There are tensions between Ezhavas and Nairs over control over administration

Caste confrontations are part of the Puttingal temples legacy and legal fights - then as now PTI
news Kollam Fire Monday, April 11, 2016 - 14:05

Legend has it that years ago a woman belonging to a backward caste accidentally slashed an ant hill with her sickle in Paravur village of Kollam district. Panicking as blood started oozing from the anthill, she ran to the Ezhava leader nearby. He declared that the anthill had been the abode of Bhadrakali, and went on to install an idol there.  Years later a temple was constructed at the spot.

The Ezhava leader’s family became the pujaris of the temple and every year they would conduct pujas for the Devi during the ‘Meena Bharani’ festival. Though an Ezhava (an OBC caste) was in charge of the puja, the Nairs (forward caste) were the powerful and the rich in the locality.

Over the years, the balance tipped in favour of the Nairs with them allegedly usurping all positions in the temple committee. In 1956, a group of Ezhavas approached a district court demanding more representation. The orders from the district court and High Court, favoured the Nairs.  Fourteen years ago, the Supreme Court laid down guidelines for the formation of the committee - four Nairs, one from each of the four localities around the temple, three from the temple priest’s family and four more Hindus, belonging to any other community other than Nair.

A few years ago, when Arun Lal, an Ezhava, was the committee’s secretary, a few Nairs approached the local administration seeking a stay on the fireworks display. “They accused us of flouting rules and got a day’s stay order. The current committee’s board members were mostly Nairs and they tried to outdo the grandeur, resulting in the tragedy,” he said.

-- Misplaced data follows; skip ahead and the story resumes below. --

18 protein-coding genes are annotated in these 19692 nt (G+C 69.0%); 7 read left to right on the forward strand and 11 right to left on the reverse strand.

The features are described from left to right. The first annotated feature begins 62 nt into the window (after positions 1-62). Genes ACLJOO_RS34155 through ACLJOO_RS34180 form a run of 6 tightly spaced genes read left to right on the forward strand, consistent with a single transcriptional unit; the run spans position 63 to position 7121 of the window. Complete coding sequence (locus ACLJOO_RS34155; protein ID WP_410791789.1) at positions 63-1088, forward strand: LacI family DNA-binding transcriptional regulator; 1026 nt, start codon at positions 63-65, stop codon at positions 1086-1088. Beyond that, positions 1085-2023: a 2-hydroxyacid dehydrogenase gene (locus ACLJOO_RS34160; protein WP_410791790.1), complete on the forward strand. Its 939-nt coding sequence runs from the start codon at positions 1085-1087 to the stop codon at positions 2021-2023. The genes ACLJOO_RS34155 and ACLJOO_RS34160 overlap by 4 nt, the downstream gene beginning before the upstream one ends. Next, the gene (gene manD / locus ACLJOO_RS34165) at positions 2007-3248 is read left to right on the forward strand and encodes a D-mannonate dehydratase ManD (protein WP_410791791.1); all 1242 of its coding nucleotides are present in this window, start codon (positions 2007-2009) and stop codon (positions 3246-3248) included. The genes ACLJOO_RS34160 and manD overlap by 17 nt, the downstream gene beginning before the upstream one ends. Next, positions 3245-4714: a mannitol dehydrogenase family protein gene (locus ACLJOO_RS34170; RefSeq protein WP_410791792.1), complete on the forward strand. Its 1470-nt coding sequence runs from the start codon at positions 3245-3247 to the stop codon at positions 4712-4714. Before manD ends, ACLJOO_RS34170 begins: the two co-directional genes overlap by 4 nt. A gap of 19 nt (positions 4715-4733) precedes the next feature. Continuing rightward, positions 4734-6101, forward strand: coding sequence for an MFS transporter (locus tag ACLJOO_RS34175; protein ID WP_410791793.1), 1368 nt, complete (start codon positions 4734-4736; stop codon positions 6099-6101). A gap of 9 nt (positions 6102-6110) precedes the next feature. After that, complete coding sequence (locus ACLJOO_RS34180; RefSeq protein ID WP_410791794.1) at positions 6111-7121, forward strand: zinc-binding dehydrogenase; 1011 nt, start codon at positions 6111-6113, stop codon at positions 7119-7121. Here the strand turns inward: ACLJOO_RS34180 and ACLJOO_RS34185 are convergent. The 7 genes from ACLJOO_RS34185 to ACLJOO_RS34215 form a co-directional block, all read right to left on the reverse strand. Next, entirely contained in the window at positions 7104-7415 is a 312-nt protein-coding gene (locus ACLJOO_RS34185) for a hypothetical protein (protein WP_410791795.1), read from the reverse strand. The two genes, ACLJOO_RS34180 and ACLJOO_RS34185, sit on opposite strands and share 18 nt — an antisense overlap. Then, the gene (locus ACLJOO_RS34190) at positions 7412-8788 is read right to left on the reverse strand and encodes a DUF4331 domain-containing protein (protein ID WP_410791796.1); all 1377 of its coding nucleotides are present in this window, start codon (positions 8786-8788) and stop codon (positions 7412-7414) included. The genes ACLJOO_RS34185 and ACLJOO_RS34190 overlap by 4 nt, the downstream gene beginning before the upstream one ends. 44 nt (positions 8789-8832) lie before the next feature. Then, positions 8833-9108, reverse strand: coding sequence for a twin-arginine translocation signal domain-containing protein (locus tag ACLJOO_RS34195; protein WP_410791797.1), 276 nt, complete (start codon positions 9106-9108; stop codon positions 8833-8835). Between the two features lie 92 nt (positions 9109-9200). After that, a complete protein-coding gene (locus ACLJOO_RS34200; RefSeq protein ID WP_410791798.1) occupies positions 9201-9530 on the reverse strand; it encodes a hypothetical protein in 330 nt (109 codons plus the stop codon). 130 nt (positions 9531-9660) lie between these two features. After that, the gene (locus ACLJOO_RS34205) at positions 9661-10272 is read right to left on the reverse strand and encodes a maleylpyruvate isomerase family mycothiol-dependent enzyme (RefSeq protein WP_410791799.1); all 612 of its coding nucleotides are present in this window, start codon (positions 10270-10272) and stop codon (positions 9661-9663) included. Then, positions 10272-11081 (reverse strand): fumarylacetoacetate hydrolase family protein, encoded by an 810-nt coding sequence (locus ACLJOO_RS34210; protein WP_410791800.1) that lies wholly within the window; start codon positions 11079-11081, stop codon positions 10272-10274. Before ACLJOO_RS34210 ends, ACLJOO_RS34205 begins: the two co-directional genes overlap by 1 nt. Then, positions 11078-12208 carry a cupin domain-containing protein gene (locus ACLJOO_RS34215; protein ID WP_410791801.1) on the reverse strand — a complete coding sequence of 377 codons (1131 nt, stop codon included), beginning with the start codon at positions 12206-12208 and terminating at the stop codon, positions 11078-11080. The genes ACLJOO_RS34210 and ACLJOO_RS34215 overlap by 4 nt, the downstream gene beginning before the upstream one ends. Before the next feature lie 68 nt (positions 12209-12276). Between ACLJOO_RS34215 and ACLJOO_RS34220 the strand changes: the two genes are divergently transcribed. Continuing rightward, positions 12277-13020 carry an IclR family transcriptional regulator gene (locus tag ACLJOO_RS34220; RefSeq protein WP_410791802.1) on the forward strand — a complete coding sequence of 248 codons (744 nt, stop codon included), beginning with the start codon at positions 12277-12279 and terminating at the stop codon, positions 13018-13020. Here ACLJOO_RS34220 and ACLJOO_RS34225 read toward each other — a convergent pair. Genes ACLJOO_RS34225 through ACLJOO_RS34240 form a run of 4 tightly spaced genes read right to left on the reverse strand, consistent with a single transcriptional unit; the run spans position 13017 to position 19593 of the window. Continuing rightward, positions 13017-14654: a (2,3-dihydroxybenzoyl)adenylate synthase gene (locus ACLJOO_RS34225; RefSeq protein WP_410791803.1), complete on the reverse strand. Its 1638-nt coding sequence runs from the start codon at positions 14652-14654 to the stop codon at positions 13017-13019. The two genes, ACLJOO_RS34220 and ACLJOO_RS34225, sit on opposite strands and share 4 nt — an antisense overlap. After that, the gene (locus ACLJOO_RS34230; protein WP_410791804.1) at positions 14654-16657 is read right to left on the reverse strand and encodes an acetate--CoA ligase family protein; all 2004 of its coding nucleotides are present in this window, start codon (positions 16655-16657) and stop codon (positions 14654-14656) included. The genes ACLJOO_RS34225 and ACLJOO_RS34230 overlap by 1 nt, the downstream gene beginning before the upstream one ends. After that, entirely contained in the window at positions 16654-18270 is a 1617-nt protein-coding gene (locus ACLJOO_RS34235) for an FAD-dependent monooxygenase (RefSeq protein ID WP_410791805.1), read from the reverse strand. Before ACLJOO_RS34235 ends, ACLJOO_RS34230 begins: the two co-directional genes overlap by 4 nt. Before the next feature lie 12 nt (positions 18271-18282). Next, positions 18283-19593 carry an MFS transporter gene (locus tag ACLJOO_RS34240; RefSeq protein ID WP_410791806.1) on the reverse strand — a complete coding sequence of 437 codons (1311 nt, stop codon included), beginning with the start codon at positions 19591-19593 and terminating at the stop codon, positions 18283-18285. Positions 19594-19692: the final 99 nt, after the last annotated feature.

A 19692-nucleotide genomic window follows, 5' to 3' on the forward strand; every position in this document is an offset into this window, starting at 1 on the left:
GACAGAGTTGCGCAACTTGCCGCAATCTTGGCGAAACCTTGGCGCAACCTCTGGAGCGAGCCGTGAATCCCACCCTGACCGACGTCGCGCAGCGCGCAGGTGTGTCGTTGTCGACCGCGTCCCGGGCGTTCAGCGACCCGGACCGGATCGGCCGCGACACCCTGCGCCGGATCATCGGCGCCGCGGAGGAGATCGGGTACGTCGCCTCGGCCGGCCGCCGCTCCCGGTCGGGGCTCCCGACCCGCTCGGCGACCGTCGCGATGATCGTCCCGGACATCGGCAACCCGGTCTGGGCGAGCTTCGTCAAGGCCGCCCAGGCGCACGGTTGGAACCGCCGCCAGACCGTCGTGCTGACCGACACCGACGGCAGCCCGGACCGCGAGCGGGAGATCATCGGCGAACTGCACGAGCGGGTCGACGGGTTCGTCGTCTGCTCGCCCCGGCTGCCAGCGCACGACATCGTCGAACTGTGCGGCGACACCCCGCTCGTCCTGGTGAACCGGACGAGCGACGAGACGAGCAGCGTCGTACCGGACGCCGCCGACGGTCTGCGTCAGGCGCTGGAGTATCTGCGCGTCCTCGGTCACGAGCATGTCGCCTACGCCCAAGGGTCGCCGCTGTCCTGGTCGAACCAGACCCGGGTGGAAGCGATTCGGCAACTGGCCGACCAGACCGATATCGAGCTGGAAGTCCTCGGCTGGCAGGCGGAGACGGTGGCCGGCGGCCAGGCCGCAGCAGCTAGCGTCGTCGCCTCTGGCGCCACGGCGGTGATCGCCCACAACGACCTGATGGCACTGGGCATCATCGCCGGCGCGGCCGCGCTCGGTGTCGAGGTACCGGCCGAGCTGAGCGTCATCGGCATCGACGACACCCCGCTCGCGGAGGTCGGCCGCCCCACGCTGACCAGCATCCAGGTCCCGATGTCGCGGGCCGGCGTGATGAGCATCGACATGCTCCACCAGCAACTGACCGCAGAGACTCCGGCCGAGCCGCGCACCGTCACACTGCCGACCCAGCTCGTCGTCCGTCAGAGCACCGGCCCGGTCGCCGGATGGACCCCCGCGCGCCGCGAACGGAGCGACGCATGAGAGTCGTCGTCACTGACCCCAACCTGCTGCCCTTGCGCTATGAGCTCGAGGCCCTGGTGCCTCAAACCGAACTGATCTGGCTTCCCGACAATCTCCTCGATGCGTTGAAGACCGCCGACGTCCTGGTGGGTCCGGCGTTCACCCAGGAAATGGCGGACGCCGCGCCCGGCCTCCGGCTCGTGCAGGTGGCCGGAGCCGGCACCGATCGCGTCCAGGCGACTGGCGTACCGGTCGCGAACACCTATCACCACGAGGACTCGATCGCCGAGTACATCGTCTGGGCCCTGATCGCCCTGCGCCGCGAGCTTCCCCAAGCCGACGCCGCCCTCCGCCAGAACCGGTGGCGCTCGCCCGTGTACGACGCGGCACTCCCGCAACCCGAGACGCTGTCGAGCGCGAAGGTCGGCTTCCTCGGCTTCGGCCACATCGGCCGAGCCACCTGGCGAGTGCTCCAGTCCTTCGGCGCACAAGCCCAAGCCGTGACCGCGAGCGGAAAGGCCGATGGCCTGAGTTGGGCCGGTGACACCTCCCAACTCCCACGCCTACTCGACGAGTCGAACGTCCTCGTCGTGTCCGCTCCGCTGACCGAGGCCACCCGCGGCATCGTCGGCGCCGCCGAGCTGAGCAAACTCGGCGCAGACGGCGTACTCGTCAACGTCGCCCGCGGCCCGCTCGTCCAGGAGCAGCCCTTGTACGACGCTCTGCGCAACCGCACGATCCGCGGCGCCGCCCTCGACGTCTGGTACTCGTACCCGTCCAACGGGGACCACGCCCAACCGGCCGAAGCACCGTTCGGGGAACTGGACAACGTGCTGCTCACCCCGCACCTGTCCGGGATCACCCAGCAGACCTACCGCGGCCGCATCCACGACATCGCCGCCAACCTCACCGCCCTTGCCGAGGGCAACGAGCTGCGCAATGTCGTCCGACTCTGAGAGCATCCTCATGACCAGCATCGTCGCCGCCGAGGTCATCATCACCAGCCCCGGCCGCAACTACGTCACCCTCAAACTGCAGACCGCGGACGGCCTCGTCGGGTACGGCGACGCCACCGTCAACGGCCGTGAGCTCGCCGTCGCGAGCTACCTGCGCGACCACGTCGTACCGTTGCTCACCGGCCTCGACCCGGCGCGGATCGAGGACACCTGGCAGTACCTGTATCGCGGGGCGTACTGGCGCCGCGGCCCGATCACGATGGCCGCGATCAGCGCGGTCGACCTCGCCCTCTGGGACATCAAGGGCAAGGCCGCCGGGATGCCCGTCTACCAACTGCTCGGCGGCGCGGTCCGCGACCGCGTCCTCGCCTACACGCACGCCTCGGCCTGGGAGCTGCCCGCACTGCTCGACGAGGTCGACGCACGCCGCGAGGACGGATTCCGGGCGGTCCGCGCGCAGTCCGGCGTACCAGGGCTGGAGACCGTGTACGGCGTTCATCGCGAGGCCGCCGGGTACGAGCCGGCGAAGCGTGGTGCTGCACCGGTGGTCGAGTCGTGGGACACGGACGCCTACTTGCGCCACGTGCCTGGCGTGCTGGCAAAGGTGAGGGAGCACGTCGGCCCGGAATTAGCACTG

Though many people living in the area had voiced their protest against loud and dangerous firecrackers, it was only the 80-year-old Pankajakshi amma who was willing to file an official complaint. It was on the basis of her complaint that the Additional District Magistrate had ordered that the fireworks display could not go on. Here too, there is a clear caste undertone, with many calling her an ‘Ezhava who went against the Nair-controlled temple’.

“These people (mostly Ezhavas live around the temple) have all taken over bits of land belonging to the temple, that’s why they had a problem with the kambam (fireworks),” said Aravindakshan, a driver.

Though Pankajakshi Amma has been hailed as the brave woman to take on the powerful temple committee, in her own village she is looked at with skepticism by many. “They don’t want this temple to prosper. That’s why they went to Collector,” said Baiju, a financier.

There are also people like 62-year-old Devarajan who believe that Pankajakshi Amma’s caste or community has nothing to do with her fight. “She lives right next door. She built a house after winning a long court battle. When someone’s house gets damaged due to someone else’s love for dangerous fireworks, how does her community matter?” he asked.

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